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Front crawl, also known as The Australian Crawl, is usually regarded as the fastest swimming style developed. It is one of two long axis strokes, the other being the backstroke.
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dog paddle (The term doggy paddle is also popular in the United Kingdom) is a simple swimming stroke. It is characterized by the swimmer lying on their chest and moving their hands and legs alternately in a manner reminiscent of how dogs and other animals swim.
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The sidestroke is a swimming stroke, so named because the swimmer lies on one side. It is helpful as a lifesaving technique and is often used for long-distance swimming. The sidestroke allows the swimmer great endurance.
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Breaststroke is a swimming style swum on the breast. It is the most popular recreational style due to its stability and the ability to keep the head out of the water at all times. In most swimming classes, beginners learn either the breaststroke or the front crawl first.
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The butterfly, (fly for short) is a swimming stroke swum on the breast, with both arms moving simultaneously. The butterfly kick was developed separately, and is also known as the "dolphin kick".
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Backstroke also sometimes called back crawl is one of the three swimming styles regulated by FINA, and the only regulated style swum on the back. This has the advantage of easy breathing, but the disadvantage of not seeing where the swimmer is heading to.
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Medley is a combination of four different swimming styles into one race. This race is either swum by one swimmer as Individual Medley (IM) or by four swimmers as a Medley Relay.
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Olympic Games (often referred to simply as The Olympics or The Games[1]) is an international multi-sport event subdivided into summer and winter sporting events. The summer and winter games are each held every four years (an Olympiad[2]).
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Swimming has been known since prehistoric times. Drawings from the Stone Age were found in "the cave of swimmers" near Wadi Sora (or Sura) in the southwestern part of Egypt.
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An Olympic size swimming pool is the type of pool used in the Olympic Games. The size of the pool is commonly used to define the size of other objects, or to explain how much water is in a particular location.
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In swimming, Short Course (abbreviated SC) stands for a competition organized in a pool of 25 metres in length, instead of a regular Olympic size swimming pool of 50 metres.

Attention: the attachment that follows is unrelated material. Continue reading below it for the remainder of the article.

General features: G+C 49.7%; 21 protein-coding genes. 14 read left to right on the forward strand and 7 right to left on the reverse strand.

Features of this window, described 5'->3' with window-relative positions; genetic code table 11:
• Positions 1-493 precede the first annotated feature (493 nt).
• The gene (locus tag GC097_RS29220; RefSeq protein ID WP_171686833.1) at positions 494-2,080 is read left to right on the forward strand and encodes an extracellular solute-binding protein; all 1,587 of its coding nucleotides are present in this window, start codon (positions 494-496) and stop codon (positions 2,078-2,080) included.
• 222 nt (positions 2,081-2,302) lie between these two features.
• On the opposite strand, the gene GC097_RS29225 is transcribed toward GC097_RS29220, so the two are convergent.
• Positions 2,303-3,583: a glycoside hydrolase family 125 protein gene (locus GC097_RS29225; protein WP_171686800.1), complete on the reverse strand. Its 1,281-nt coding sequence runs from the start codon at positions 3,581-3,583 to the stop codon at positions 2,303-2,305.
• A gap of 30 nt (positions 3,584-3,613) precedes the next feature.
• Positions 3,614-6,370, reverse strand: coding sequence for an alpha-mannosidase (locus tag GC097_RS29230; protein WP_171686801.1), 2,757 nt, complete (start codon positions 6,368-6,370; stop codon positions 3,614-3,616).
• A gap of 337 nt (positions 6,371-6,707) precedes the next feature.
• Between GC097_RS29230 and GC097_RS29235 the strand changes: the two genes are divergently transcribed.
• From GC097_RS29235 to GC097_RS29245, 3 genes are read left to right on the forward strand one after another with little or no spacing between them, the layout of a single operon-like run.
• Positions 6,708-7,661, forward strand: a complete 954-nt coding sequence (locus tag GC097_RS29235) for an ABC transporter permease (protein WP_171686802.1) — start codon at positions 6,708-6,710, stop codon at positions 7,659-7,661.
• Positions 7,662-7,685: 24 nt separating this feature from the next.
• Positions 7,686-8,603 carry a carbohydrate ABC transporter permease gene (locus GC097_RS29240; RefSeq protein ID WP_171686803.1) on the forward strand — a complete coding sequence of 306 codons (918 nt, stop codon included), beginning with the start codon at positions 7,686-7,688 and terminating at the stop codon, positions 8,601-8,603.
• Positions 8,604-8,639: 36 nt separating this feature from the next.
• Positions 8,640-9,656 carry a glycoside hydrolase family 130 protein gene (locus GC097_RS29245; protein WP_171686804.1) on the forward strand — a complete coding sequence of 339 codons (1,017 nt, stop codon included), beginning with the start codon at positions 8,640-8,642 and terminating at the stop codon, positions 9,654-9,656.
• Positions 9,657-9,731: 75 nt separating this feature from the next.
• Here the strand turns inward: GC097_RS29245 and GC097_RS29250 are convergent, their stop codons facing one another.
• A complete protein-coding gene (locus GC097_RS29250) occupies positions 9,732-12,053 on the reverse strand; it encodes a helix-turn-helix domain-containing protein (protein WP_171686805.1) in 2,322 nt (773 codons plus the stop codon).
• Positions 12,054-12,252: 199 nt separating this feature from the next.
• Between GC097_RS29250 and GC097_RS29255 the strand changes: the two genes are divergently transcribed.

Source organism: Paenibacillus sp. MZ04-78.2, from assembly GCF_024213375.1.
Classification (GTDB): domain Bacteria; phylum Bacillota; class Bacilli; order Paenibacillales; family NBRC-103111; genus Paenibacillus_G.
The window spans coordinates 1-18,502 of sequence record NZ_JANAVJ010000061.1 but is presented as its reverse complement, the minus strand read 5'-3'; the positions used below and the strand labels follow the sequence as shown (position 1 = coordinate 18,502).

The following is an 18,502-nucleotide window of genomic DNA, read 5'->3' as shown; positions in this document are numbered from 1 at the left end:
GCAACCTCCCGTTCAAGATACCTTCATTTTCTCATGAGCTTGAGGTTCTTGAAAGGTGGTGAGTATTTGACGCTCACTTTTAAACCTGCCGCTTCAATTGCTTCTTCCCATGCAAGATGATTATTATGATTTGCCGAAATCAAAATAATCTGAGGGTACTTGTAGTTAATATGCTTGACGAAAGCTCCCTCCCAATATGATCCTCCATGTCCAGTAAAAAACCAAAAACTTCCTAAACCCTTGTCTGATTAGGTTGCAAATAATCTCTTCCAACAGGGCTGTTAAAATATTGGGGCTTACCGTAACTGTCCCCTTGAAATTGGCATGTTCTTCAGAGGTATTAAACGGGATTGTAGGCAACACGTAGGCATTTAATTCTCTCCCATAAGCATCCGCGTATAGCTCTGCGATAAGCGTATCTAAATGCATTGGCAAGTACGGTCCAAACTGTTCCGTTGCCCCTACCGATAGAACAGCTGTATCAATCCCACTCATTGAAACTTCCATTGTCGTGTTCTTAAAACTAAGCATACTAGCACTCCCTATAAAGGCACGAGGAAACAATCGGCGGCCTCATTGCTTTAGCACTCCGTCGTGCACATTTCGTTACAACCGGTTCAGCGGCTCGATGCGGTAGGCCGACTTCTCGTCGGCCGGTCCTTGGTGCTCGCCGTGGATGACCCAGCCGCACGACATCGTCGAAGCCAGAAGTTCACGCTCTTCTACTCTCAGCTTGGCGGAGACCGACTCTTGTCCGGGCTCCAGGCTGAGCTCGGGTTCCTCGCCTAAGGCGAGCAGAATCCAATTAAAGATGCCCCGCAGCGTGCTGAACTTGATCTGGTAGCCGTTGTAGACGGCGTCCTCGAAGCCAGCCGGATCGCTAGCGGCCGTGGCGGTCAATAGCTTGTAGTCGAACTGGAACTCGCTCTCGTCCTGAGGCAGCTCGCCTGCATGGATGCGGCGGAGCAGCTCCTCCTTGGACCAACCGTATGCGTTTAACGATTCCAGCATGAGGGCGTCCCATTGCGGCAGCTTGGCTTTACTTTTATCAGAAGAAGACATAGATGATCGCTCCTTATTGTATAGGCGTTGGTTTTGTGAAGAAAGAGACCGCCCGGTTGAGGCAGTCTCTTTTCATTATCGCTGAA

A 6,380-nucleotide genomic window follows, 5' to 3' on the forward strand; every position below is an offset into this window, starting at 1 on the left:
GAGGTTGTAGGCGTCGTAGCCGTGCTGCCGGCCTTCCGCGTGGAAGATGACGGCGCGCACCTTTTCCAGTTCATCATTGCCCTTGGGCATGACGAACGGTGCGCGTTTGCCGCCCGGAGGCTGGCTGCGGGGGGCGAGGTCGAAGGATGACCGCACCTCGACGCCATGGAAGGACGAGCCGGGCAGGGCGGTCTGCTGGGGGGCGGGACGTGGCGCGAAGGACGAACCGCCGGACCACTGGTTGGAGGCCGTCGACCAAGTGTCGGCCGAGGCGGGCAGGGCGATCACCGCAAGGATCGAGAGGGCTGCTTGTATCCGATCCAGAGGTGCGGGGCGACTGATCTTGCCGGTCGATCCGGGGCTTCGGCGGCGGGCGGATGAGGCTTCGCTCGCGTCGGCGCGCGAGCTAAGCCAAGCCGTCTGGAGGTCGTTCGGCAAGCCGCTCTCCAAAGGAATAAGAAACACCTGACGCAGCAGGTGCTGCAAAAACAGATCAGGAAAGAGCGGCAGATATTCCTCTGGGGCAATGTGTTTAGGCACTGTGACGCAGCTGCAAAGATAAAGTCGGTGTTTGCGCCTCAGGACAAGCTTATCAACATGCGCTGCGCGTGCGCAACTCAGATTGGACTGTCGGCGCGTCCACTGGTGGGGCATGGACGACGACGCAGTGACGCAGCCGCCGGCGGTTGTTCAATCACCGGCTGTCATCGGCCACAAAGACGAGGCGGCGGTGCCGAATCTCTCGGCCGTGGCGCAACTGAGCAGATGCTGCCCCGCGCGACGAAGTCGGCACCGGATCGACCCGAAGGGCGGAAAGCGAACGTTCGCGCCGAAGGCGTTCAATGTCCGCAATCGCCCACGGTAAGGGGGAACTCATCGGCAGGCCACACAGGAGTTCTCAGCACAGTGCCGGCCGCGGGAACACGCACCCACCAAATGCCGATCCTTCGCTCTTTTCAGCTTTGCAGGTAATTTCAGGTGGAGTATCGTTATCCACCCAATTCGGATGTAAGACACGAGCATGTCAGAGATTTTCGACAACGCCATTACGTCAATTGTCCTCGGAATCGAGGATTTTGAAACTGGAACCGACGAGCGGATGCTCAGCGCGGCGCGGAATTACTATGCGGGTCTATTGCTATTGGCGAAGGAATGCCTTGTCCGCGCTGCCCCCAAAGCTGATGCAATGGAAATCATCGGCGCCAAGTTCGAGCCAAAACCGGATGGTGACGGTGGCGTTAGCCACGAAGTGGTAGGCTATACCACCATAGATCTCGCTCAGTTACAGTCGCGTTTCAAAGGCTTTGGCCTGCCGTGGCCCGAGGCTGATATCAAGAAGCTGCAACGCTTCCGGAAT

In the United States, short course is more often 25 yards; the two are differentiated as SCY and SCM.
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Competitor for  Australia
Men's Swimming
Gold 2000 Sydney 400 m freestyle
Gold 2000 Sydney 4 × 100 m freestyle relay
Gold 2000 Sydney 4 × 200 m freestyle relay
Gold
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Anthem
Advance Australia Fair [1]


Capital Canberra

Largest city Sydney
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Competitor for  Australia
Men's swimming
Olympic Games
Gold 2000 Sydney[1] 1500 m freestyle
Gold 2000 Sydney 4×200 m freestyle relay
Gold 2004 Athens[2] 1500 m freestyle
Silver
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Anthem
Advance Australia Fair [1]


Capital Canberra

Largest city Sydney
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Alexander Popov may refer to:
  • Alexander Nikolayevich Popov (1820–1877), a Russian historian
  • Alexander Stepanovich Popov (1859–1905), a Russian physicist

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Anthem
Hymn of the Russian Federation


Capital
(and largest city) Moscow

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Competitor for  Netherlands
Men’s Swimming
Olympic Games
Gold 2000 Sydney[1] 100 m freestyle
Gold 2000 Sydney 200 m freestyle
Gold 2004 Athens[2] 100 m freestyle
Silver 2004 Athens 200 m freestyle

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Motto
"Je maintiendrai"   (French)
"Ik zal handhaven"   (Dutch)
"I shall stand fast"1

Anthem
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Competitor for  Australia
Olympic Games
Men’s swimming
Gold 1992 Barcelona 1500 m freestyle
Gold 1996 Atlanta 1500 m freestyle
Silver 1992 Barcelona 400 m freestyle
Silver 2000 Sydney 1500 m freestyle
Commonwealth Games
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Anthem
Advance Australia Fair [1]


Capital Canberra

Largest city Sydney
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Johnny Weissmuller (June 2 1904 – January 20 1984) was an American swimmer and actor who was one of the world's best swimmers in the 1920s, winning five Olympic gold medals and one bronze medal. He won fifty-two US National Championships and set sixty-seven world records.
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Motto
"In God We Trust"   (since 1956)
"E Pluribus Unum"   ("From Many, One"; Latin, traditional)
Anthem
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Competitor for  United States
Olympic Games
Gold 2004 Athens[1] 100 m butterfly
Gold 2004 Athens 200 m butterfly
Gold 2004 Athens 200 m individual medley
Gold 2004 Athens 400 m individual medley
Gold
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Motto
"In God We Trust"   (since 1956)
"E Pluribus Unum"   ("From Many, One"; Latin, traditional)
Anthem